The effects of the world’s largest wind farm will stretch for many kilometres beyond its proposed Central Otago site, commissioners hearing Meridian Energy’s Project Hayes application were told yesterday.
The company wants to build 176 wind turbines, each up to 160m tall, on the remote Lammermoor mountain range.
The $2 billion project will be the largest in the world if it is completed.
The Dunedin City Council’s landscape architect, Barry Knox, told the Central Otago District Council-appointed commissioners the proposed site was immediately adjacent to the Dunedin City Council boundary and would be visible from much of the landscape, including land zoned as High Country outstanding landscape area.
The visual impact of the towers extended beyond the “arbitrary boundaries” between the councils, he said.
“The whole landscape I consider as a coherent entity.”
It would be particularly visible from areas within the Dunedin City boundaries between three to four kilometres from the turbines.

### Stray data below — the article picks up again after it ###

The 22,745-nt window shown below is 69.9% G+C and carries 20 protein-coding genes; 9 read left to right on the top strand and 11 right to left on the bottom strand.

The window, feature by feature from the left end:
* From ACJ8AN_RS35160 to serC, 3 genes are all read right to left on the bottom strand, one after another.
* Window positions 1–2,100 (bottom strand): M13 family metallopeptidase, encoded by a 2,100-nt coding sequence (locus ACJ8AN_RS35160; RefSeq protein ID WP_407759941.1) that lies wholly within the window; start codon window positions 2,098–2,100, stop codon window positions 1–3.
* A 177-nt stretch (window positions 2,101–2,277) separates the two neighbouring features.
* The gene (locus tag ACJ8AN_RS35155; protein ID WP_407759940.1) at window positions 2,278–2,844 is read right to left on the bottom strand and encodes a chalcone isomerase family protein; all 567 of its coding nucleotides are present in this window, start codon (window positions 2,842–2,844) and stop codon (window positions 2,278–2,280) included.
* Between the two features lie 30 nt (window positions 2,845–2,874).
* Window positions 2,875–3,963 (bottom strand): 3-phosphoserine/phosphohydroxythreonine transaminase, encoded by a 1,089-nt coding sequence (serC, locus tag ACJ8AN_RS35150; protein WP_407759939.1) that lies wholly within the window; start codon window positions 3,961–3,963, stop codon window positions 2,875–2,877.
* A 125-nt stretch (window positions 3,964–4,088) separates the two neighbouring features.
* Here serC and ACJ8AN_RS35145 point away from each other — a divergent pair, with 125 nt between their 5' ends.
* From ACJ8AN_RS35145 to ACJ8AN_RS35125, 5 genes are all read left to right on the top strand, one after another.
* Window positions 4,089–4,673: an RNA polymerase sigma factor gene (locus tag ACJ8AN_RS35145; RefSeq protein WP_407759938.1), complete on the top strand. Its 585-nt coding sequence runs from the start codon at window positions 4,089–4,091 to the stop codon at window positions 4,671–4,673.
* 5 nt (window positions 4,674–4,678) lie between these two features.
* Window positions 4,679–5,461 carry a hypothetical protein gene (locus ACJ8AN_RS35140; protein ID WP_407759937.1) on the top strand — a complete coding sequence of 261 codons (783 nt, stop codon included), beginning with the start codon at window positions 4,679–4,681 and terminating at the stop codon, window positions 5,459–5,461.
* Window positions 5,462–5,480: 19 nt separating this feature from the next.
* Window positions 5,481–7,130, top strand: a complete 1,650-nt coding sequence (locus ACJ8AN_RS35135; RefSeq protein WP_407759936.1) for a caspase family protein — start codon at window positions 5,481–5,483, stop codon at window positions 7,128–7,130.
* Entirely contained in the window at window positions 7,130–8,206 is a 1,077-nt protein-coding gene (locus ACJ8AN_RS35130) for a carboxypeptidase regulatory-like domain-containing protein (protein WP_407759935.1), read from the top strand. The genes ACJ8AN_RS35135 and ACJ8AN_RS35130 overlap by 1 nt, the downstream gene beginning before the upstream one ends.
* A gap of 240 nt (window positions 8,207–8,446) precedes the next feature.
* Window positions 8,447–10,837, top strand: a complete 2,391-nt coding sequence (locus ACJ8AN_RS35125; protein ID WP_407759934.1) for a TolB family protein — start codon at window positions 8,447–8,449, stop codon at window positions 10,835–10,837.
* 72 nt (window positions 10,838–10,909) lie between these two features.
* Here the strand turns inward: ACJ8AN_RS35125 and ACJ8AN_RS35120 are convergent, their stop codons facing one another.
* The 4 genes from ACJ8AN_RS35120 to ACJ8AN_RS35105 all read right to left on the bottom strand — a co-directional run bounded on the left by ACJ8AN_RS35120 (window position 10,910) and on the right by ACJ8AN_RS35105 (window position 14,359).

The turbines would adversely affect visual amenity and “less tangible qualities such as recognition of the existing openness, wilderness and isolation inherent in this landscape”, he said.
Representing the Riccarton Road Action Group, Mosgiel resident Glen Munn said Meridian planned to use its rural/residential road for five years to transport equipment to the site.
However, the effects of 128 vehicle movements a day, including large trucks sometimes carrying 58.5m turbines, on the 120 homes on Riccarton Road were not within the commissioners’ jurisdiction as they were also outside the Central Otago boundaries.
“We are stuck outside ““ forgotten,” Munn said.
The group was concerned for the safety of people walking and biking along the narrow road, horses, and children waiting for buses.
Professor Alan Mark, Emeritus Professor of Botany at the University of Otago, said he had worked extensively with Meridian on previous applications but believed the major ecological, environmental and landscape impacts of Project Hayes made it unacceptable.
Like the Royal Forest and Bird Society he was concerned about effects on snow tussock on the proposed site and the effects on nearby Te Papanui Conservation Park ““ Otago’s only tussock land park.
“As time goes on the value of those conservation areas will become more important … to have four towers on land along the boundary, I think, is totally unacceptable in the long term.”
Forest and Bird Otago-Southland field officer Sue Maturin said proposed mitigations were inadequate to protect an abundance of threatened plant, bird and gecko species.
By Debbie Jamieson
1 June 2007
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